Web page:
Behind bars

gazette file and istock photos

Some on Aurora City Council want mandatory jail sentences of at least three days for those who steal $300 or more in retail goods – but a proposal to do just that drew criticism from progressive council members who argue that jail time won’t deter people from committing more crimes.

The proposal, which Councilmember Danielle Jurinsky introduced at Monday’s meeting, received initial approval from the city council. Councilmembers Alison Coombs, Juan Marcano and Ruben Medina voted against the bill. Councilmember Crystal Murillo was absent.

The ordinance will return for a second reading before it can receive final approval.

Jurinsky brought the proposal to the table in response to an increase in retail theft in the city's Havana Street corridor. That area saw more than 36 thefts in 2017; 34 in 2018; 36 in 2019; 30 in 2020; 39 last year; and, 20 to date in 2022. The ordinance also references an increase to organized retail crime. 

At committee meetings, police department representatives have said that, while city data does not indicate a serious spike, it shows an increase in retail theft over the past five years. Police also believe retail theft is underreported.

The debate on Monday night over the proposal grew tense at times.

Marcano criticized the proposal for not including a fiscal note – an estimate of how much it would cost Aurora to implement – a sentiment echoed by Mayor Mike Coffman and Coombs.

Although Coffman supported the proposal, he said procedurally every ordinance should have a fiscal note. Jurinsky fired back, saying other councilmembers were siding with criminals by focusing on them and the lack of a fiscal note. She said she focuses on the victims of retail theft.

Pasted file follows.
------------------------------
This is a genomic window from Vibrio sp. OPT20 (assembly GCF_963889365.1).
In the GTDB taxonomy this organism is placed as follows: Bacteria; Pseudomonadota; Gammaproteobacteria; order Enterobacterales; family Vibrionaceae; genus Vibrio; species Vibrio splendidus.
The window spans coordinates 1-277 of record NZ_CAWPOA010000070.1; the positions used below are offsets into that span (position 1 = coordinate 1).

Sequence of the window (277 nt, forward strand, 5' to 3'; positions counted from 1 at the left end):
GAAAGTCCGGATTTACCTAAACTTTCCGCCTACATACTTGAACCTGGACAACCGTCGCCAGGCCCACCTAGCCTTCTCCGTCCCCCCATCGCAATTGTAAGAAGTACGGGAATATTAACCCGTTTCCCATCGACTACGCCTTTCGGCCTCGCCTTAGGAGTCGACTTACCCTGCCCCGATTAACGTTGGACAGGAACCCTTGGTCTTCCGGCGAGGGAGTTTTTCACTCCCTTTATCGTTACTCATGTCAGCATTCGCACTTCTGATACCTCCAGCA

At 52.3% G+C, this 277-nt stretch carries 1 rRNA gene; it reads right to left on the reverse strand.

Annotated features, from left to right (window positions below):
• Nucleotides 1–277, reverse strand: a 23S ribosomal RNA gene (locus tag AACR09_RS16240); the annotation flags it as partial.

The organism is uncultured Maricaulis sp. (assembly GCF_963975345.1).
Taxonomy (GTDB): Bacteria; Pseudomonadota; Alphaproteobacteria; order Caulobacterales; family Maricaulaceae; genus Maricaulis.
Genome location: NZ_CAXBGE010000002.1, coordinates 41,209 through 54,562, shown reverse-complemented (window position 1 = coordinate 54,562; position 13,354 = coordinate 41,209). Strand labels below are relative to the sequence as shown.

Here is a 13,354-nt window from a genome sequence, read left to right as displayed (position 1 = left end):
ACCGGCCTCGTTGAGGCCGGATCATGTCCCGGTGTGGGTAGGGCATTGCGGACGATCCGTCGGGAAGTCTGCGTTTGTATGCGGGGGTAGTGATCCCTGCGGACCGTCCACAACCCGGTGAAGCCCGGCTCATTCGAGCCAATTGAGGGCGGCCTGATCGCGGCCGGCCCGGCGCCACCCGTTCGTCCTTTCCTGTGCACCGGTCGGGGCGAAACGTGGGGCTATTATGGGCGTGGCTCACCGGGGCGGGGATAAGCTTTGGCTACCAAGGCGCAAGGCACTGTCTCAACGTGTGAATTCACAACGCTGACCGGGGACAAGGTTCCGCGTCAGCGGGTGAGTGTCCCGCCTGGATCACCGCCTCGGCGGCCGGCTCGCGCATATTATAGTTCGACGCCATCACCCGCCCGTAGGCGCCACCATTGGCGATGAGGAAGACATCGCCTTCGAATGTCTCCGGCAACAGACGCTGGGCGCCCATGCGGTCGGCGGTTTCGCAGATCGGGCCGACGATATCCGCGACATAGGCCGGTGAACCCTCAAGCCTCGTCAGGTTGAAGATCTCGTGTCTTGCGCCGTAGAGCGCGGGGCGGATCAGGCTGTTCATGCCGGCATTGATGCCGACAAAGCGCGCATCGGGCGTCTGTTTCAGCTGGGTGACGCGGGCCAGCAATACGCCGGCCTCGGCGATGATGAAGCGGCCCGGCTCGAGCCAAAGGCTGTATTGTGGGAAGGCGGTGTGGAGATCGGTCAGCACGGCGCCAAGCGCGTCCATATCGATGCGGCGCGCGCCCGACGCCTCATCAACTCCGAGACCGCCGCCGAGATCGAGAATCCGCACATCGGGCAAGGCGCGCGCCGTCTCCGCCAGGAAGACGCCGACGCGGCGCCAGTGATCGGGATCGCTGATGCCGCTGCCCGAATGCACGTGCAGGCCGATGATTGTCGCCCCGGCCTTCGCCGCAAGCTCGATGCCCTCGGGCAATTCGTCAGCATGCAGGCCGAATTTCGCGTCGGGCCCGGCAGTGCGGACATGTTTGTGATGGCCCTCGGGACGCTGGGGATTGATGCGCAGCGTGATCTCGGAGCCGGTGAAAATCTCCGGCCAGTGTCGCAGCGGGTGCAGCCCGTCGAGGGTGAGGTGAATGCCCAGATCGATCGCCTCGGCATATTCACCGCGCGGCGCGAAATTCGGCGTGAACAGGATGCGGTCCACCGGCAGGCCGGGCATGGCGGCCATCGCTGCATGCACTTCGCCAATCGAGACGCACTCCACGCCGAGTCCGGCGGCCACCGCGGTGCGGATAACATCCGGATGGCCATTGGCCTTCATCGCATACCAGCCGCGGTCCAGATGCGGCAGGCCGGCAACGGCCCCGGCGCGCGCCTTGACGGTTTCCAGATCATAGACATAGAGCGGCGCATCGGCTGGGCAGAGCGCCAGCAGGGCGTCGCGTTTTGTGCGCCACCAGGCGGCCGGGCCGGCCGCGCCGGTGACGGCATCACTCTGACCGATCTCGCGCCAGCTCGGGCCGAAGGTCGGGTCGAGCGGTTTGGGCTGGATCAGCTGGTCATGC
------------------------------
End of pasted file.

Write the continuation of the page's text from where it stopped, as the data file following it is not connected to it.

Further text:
"I refuse to let this ordinance get hijacked,” she said.

Coombs said a fiscal note is how the city gauges whether it can afford the policies it implements, and that asking for one is not the same thing as siding with criminals who commit retail theft.

Jurinsky said that a three-day stay would not be overly costly, and that the city’s jail has minimized its expenses.

Marcano and Coombs pushed for alternatives to jail, saying diversion and restitution are better remedies.

“Jail is literally the worst thing you can do to change behavior,” Marcano said.

Jurisnky said the city already requires restitution. Asked by Marcano if she considered other solutions than jail time, Jurinsky said she did not.

“I believe it’s time we start putting people in jail,” she said.

At an August meeting for the Public Safety, Courts and Civil Service Policy Committee, Chief Cassidee Carlson with the Aurora Police Department said she recently attended a Havana Street business improvement district meeting where retail theft was the group’s main concern.

Major box stores have brought in their regional loss prevention managers, who said stores in Aurora are some of their highest grossing units but they are worried about losses from theft, Carlson said.

Shoplifting is a perplexing crime for patrol officers to tackle because the suspect is usually gone by the time police can respond, she said.

“It’s not very efficient for a patrol officer to respond to a cold shoplift, where we don’t know who the person is,” Carlson said.

When an officer is able to contact a suspect, the latter is typically served with a summons for misdemeanor cases, she said.

Carlson told committee members that the city is looking at ways to begin identifying and investigating “the prolific shoplifter.” That includes streamlining the process for a business to report thefts, providing an online platform for them to make a report, and encouraging retailers to tell police when a crime occurs.

There is now a designated detective who can serve as retailers’ point of contact and will look at each shoplifting case in an effort to spot patterns, and potentially pinpoint habitual shoplifters, Carlson said.

Councilmember Steve Sundberg said he wanted to dispute the notion theft is not a serious problem for the corridor, at one point cutting Carlson off when she said statistics don't show major problem.

“Let me interrupt you right there, and just say if you own one of those businesses and it was a private business, and you are experiencing those thefts, then it is a major issue to you,” he said. “As a business owner, it’s a major issue.”

Carlson agreed that it is an important issue to address.

“That’s why we are working to be better,” she said.

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